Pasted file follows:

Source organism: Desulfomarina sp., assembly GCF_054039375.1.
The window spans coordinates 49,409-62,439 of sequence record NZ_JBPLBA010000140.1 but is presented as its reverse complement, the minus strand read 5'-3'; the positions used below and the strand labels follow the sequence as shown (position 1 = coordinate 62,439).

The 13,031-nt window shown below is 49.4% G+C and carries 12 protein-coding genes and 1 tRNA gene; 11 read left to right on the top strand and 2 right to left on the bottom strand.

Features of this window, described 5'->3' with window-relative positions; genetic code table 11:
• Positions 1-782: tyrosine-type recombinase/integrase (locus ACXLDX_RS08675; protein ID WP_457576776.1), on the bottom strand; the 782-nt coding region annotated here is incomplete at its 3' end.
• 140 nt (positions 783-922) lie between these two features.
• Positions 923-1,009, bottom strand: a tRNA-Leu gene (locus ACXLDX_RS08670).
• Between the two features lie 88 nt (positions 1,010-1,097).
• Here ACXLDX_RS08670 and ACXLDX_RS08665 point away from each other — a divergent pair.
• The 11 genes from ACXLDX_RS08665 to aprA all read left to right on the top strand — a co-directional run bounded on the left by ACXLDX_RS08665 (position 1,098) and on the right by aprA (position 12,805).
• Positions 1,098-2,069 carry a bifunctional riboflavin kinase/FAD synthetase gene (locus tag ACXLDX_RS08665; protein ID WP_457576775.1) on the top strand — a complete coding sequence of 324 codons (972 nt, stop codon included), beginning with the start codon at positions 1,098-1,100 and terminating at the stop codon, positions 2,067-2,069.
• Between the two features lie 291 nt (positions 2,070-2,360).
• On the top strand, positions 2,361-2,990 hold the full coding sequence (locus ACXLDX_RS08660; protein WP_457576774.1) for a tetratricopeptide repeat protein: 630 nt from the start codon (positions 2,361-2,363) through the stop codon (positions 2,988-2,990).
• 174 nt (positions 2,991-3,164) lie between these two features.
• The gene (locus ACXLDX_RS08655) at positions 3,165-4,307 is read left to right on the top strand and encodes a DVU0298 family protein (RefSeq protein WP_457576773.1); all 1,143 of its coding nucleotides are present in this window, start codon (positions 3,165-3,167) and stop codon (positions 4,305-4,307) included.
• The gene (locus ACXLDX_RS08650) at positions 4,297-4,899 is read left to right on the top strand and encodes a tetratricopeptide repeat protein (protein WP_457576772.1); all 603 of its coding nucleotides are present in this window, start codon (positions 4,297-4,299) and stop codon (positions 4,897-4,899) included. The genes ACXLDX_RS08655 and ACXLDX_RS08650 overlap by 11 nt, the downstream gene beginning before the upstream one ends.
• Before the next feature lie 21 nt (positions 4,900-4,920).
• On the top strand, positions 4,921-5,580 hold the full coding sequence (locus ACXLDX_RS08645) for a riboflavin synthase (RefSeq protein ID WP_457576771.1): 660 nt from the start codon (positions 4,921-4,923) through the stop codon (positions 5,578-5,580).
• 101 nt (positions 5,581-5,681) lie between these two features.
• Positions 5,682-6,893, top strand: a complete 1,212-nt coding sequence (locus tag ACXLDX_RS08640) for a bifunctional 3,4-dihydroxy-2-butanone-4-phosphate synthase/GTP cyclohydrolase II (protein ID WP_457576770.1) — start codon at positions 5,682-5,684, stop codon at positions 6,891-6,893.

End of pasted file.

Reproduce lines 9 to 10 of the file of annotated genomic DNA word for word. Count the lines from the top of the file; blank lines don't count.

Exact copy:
• Here ACXLDX_RS08670 and ACXLDX_RS08665 point away from each other — a divergent pair.
• The 11 genes from ACXLDX_RS08665 to aprA all read left to right on the top strand — a co-directional run bounded on the left by ACXLDX_RS08665 (position 1,098) and on the right by aprA (position 12,805).